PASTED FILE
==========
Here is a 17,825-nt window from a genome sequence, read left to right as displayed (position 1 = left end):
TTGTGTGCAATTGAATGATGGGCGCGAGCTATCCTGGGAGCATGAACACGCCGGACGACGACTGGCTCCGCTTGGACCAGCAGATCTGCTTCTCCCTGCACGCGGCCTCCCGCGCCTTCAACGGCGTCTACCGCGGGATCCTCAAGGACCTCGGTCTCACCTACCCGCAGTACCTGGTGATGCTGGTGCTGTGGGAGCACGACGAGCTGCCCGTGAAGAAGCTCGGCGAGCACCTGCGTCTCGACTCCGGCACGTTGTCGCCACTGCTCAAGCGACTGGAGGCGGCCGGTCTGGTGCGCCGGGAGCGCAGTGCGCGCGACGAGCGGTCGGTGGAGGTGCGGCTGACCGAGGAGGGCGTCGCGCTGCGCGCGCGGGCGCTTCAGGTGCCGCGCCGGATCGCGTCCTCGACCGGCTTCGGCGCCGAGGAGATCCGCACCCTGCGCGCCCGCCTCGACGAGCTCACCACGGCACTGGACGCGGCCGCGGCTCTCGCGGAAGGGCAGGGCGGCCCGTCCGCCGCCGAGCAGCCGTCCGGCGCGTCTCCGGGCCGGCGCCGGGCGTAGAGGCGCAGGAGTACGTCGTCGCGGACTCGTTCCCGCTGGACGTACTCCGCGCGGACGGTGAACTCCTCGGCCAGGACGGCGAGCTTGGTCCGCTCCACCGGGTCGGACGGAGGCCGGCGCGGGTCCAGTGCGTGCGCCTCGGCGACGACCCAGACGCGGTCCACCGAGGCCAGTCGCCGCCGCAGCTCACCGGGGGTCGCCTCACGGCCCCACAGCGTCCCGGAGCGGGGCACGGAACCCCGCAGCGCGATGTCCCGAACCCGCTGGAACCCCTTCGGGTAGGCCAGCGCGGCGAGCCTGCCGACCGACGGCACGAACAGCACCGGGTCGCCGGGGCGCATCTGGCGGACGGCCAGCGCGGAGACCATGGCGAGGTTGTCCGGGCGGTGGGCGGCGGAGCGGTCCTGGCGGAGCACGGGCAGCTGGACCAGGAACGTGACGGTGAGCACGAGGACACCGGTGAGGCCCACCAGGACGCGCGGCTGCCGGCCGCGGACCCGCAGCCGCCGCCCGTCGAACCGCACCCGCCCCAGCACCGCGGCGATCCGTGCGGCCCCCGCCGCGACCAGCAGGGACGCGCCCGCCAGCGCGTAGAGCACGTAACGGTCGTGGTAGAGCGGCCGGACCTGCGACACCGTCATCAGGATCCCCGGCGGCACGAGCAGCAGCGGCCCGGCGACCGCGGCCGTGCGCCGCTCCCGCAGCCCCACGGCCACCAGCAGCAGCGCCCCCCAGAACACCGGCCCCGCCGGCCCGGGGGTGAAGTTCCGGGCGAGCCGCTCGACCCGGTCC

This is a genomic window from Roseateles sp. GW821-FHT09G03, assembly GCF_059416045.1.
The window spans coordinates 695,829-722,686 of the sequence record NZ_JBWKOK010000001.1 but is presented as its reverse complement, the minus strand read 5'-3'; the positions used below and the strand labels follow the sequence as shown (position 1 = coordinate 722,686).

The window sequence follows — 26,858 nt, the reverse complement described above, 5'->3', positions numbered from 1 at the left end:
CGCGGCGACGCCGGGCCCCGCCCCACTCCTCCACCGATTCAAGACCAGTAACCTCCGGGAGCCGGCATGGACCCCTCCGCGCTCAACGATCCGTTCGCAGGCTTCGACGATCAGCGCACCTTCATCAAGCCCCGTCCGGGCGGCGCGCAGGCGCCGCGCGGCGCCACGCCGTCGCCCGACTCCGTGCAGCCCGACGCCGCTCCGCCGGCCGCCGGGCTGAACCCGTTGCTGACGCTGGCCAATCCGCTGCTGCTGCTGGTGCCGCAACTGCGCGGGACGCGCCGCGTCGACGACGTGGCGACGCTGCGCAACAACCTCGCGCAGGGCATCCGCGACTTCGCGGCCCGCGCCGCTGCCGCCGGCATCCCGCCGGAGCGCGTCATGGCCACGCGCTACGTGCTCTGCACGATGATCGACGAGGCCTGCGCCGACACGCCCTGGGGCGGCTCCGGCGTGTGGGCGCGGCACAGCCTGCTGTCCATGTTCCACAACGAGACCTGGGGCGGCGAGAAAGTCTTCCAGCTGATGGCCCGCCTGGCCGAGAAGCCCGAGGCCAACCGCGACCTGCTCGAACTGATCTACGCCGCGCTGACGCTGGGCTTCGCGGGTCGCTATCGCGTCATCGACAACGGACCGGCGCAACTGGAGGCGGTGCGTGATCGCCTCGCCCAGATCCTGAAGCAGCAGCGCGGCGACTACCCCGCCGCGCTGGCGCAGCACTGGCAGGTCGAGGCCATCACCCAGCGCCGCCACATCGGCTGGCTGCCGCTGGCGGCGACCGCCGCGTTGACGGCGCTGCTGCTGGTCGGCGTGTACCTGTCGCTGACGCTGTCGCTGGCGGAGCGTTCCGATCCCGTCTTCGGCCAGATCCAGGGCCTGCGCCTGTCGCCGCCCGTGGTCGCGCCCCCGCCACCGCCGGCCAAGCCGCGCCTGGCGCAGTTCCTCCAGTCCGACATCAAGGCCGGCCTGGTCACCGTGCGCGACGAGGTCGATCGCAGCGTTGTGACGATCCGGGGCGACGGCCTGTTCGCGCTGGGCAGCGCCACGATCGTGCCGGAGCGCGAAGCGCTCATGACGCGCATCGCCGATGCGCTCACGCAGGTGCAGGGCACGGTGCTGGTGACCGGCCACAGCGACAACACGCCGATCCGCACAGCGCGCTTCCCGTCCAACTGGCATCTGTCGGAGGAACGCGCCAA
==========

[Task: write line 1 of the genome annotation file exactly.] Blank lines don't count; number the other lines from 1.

Here is a 17,825-nt window from a genome sequence, read left to right as displayed (position 1 = left end):